Then, almost inexplicably, God talked back. I didn’t hear anything with physical ears but I heard Him all the same. An hour went by like eternity trapped in a microdot, while I learned that God knew and loved me. Though He didn’t part the veil, He must have cracked it just a little, because I got some sense for the beauty of His world and that’s something I’ll never forget—even when doubts cross my mind. Which, by the way, is still a regular occurrence. In fact, even simple daily experiences cause me to walk paths of logic that lead me to new canyons of uncertainty, into which I take leaps of faith. But I’ve learned to accept these experiences—even embrace them—because today I recognize value in the process.

Drawing its wonder encapsulated
As from an apothecary’s jar,
The Word stretched me beyond horizons
To gave me a sense of God.
For what of Godliness
Lest it be unfettered,
Free of horizons constraining mortal men?
Its good news changed this mortal’s course
(Having swallowed—but being swallowed in return)
And hearing Him who was more than philosopher say,
“Know the truth,”
I have searched.
But the search continues.
For somewhere unbound and never resting,
The Father to my soul urges onward,
To walk the path free of mortal constraints,
To be like Him:
Unfettered and unchained.
There’s a reason for spiritual struggles. Something astounding happens when we struggle—we overcome. So God provides us with challenges that enable us to grow. Sometimes the challenges He allows in our lives are spiritual in nature—a clouded meaning, a seeming inconsistency, an enigma—but by searching for truth and meaning, we grow and prepare ourselves to walk along a path free of mortal constraints. Although the gift of belief is wonderful, I’m thankful for my doubts and uncertainty. They remind me that my search continues.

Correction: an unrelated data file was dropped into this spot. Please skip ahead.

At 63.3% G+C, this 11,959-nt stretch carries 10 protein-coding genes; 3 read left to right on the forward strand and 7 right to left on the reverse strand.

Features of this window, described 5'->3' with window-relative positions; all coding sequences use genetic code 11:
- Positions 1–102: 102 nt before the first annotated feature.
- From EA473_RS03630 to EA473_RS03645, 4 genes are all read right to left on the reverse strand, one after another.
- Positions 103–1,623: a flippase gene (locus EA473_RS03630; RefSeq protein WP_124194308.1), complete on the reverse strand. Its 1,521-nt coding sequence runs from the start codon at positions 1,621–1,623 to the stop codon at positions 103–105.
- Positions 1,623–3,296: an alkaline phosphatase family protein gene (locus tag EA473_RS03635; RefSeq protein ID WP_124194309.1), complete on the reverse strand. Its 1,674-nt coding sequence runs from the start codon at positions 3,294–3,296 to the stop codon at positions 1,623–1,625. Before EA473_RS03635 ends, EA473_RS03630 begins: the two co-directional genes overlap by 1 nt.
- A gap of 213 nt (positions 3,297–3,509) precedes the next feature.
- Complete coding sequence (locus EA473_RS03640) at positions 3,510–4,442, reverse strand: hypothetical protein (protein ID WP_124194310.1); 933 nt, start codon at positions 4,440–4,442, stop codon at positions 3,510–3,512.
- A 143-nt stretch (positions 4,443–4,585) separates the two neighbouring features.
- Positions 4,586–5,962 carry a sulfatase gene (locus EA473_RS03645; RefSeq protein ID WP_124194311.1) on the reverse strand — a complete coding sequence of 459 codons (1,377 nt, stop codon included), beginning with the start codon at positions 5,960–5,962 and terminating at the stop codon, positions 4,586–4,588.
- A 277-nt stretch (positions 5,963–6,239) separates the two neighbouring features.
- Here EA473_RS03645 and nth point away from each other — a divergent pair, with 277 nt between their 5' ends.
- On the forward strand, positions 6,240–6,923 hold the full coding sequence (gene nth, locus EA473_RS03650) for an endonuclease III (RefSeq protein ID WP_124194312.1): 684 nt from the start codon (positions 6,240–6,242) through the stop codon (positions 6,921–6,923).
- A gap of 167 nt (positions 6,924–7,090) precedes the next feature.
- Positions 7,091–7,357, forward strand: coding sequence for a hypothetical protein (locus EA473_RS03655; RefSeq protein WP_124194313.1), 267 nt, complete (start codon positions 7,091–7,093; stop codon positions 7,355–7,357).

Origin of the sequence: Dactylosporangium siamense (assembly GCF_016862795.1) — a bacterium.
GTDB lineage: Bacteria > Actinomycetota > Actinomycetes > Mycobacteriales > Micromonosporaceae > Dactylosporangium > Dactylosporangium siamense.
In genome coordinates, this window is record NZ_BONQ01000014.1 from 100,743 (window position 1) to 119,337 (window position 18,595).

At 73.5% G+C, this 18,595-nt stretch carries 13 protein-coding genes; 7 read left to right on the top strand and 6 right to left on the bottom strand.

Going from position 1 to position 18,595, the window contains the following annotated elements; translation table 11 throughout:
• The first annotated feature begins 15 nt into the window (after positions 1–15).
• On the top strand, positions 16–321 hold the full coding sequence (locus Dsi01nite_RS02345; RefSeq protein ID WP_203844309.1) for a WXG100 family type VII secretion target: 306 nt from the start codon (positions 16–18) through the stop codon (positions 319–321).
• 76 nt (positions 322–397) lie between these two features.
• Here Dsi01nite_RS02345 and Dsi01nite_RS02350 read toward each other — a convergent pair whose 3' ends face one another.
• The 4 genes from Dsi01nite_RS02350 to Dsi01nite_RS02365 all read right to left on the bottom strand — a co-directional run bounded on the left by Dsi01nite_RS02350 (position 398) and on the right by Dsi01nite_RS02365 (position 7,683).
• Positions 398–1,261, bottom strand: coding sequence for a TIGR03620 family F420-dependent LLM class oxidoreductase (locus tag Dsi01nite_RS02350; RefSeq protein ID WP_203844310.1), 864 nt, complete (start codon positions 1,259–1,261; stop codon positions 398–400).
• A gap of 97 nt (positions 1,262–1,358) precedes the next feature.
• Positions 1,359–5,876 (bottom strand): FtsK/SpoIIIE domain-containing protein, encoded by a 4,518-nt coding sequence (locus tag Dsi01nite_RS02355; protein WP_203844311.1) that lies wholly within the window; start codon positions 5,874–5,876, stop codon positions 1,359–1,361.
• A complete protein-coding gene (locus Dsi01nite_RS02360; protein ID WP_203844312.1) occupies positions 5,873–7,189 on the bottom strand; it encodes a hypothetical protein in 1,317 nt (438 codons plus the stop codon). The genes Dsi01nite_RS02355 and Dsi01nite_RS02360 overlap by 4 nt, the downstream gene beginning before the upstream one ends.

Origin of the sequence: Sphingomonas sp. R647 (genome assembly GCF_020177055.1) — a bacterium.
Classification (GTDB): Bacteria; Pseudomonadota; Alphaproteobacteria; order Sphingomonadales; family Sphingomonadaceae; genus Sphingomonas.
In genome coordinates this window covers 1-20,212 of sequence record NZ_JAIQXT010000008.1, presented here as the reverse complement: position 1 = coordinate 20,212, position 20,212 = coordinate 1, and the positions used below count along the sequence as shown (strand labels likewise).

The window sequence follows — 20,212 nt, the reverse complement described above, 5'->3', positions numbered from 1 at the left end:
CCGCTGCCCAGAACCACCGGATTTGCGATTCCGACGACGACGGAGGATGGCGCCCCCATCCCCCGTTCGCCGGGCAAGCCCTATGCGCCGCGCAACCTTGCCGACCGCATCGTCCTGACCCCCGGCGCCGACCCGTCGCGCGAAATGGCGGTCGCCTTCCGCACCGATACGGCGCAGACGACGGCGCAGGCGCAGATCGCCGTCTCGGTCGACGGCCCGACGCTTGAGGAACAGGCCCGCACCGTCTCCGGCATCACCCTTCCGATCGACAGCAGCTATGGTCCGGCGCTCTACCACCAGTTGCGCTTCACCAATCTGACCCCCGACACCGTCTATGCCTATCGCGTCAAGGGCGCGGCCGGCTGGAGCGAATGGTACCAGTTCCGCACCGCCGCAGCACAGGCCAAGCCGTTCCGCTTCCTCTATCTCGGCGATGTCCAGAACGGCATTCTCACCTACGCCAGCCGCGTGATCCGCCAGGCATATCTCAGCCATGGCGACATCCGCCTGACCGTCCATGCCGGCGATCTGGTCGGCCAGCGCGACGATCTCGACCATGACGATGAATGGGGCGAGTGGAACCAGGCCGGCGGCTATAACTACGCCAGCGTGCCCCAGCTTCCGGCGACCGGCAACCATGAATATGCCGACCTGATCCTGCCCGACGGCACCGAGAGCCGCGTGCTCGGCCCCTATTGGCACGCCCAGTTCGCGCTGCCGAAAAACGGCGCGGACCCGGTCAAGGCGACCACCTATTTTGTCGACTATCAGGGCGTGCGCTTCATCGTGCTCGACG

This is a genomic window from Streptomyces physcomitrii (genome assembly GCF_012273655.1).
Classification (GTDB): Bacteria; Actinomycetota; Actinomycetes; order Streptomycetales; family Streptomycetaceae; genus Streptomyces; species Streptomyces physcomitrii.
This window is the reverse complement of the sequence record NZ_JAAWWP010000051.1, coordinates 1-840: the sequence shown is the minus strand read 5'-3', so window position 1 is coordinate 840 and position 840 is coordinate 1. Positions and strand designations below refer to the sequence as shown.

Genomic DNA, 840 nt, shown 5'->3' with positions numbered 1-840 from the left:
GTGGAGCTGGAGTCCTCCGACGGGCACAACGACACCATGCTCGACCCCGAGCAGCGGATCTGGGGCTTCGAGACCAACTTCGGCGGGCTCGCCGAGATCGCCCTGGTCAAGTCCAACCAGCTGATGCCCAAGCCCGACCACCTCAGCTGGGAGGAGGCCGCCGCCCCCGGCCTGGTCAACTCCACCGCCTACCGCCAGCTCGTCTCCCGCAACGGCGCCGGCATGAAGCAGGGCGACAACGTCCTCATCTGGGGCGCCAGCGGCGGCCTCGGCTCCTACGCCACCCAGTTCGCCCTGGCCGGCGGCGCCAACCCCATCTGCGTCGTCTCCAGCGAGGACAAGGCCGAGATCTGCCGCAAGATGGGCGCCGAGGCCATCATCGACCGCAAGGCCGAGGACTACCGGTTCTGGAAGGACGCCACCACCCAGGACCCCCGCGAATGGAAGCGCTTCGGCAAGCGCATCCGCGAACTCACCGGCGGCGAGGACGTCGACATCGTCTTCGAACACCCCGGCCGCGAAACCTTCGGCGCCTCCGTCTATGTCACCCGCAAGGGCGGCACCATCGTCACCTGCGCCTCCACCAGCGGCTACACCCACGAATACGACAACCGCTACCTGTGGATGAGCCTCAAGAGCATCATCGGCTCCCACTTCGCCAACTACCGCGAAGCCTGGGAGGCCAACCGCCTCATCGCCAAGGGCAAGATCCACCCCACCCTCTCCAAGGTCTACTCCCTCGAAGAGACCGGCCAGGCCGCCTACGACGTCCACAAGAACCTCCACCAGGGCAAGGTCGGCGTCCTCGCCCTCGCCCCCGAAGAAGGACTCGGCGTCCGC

So, like most goats, I’m comfortable with inquiry, but people who are uneasy with it often ask, “What of child-like faith? Shouldn’t we be as unquestioning as children?” My response to them is this: Child-like faith is important—in fact, I believe it’s crucial to spiritual development—but there’s nothing in this world more curious and inquiring as children.

We used to call Matthew (our second boy) our Pokey Little Puppy for a couple of reasons: first, that was the title of his favorite book and second, we were constantly trying to get him to hurry. Then on one of those rare days when time was less scarce than gold, I decided to follow him. I let him determine our pace and agenda and he taught me something I’d completely forgotten. With virtually every step he took, there seemed to be a gazillion things that beckoned to him, that quizzed him and asked him to speculate a prior chain of events. To him the world was remarkable, so naturally he got distracted. For a while that day, I saw things through his eyes and became fascinated again with a world I had come to believe I’d figured out.

There’s an extraordinary song by the Irish rock bank, U2, that summarizes what I’m saying. In the song, Bono says, obviously referring to Christ:
You broke the bonds
And you loosed the chains.
You carried the cross
And my shame.
You know I believe it,
But I still haven’t found what I’m looking for.
There’s so much in this world we’re duty-bound to search out and find—so much goodness we must create. And achieving these ends demands we question the status quo and dream of what is possible.